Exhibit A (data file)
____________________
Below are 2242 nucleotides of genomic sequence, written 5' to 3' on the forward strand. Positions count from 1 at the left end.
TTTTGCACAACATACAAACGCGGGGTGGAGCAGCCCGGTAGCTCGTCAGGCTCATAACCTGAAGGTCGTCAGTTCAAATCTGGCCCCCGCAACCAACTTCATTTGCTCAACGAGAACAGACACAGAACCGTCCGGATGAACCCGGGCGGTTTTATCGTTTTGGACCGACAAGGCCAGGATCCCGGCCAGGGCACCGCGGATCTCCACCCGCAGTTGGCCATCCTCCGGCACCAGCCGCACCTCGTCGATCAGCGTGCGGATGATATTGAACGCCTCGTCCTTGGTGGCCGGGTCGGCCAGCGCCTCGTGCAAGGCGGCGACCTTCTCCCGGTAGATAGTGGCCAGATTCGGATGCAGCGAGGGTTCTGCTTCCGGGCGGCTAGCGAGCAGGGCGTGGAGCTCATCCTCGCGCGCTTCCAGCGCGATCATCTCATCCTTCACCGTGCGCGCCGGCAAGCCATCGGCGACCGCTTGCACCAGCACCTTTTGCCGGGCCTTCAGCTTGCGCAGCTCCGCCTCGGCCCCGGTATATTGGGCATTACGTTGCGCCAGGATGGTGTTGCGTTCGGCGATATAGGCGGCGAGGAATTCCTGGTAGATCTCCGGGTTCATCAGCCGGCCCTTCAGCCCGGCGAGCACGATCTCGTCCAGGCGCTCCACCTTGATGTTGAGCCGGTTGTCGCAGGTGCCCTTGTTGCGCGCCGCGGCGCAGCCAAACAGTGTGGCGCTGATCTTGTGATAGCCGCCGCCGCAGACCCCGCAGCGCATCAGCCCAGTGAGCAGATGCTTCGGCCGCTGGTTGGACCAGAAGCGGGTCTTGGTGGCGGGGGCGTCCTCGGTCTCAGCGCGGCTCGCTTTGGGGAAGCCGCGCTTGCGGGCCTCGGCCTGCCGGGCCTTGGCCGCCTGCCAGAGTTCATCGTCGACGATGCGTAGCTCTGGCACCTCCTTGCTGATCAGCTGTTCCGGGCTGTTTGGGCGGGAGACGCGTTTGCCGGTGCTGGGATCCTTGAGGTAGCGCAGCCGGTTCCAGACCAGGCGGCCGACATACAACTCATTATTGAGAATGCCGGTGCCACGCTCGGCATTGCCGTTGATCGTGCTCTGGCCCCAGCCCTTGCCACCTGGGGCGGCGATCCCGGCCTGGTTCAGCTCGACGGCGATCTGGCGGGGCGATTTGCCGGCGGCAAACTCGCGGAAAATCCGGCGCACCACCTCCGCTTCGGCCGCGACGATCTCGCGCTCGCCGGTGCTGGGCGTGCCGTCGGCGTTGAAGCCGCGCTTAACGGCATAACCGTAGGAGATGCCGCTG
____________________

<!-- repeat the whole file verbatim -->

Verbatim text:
Below are 2242 nucleotides of genomic sequence, written 5' to 3' on the forward strand. Positions count from 1 at the left end.
TTTTGCACAACATACAAACGCGGGGTGGAGCAGCCCGGTAGCTCGTCAGGCTCATAACCTGAAGGTCGTCAGTTCAAATCTGGCCCCCGCAACCAACTTCATTTGCTCAACGAGAACAGACACAGAACCGTCCGGATGAACCCGGGCGGTTTTATCGTTTTGGACCGACAAGGCCAGGATCCCGGCCAGGGCACCGCGGATCTCCACCCGCAGTTGGCCATCCTCCGGCACCAGCCGCACCTCGTCGATCAGCGTGCGGATGATATTGAACGCCTCGTCCTTGGTGGCCGGGTCGGCCAGCGCCTCGTGCAAGGCGGCGACCTTCTCCCGGTAGATAGTGGCCAGATTCGGATGCAGCGAGGGTTCTGCTTCCGGGCGGCTAGCGAGCAGGGCGTGGAGCTCATCCTCGCGCGCTTCCAGCGCGATCATCTCATCCTTCACCGTGCGCGCCGGCAAGCCATCGGCGACCGCTTGCACCAGCACCTTTTGCCGGGCCTTCAGCTTGCGCAGCTCCGCCTCGGCCCCGGTATATTGGGCATTACGTTGCGCCAGGATGGTGTTGCGTTCGGCGATATAGGCGGCGAGGAATTCCTGGTAGATCTCCGGGTTCATCAGCCGGCCCTTCAGCCCGGCGAGCACGATCTCGTCCAGGCGCTCCACCTTGATGTTGAGCCGGTTGTCGCAGGTGCCCTTGTTGCGCGCCGCGGCGCAGCCAAACAGTGTGGCGCTGATCTTGTGATAGCCGCCGCCGCAGACCCCGCAGCGCATCAGCCCAGTGAGCAGATGCTTCGGCCGCTGGTTGGACCAGAAGCGGGTCTTGGTGGCGGGGGCGTCCTCGGTCTCAGCGCGGCTCGCTTTGGGGAAGCCGCGCTTGCGGGCCTCGGCCTGCCGGGCCTTGGCCGCCTGCCAGAGTTCATCGTCGACGATGCGTAGCTCTGGCACCTCCTTGCTGATCAGCTGTTCCGGGCTGTTTGGGCGGGAGACGCGTTTGCCGGTGCTGGGATCCTTGAGGTAGCGCAGCCGGTTCCAGACCAGGCGGCCGACATACAACTCATTATTGAGAATGCCGGTGCCACGCTCGGCATTGCCGTTGATCGTGCTCTGGCCCCAGCCCTTGCCACCTGGGGCGGCGATCCCGGCCTGGTTCAGCTCGACGGCGATCTGGCGGGGCGATTTGCCGGCGGCAAACTCGCGGAAAATCCGGCGCACCACCTCCGCTTCGGCCGCGACGATCTCGCGCTCGCCGGTGCTGGGCGTGCCGTCGGCGTTGAAGCCGCGCTTAACGGCATAACCGTAGGAGATGCCGCTG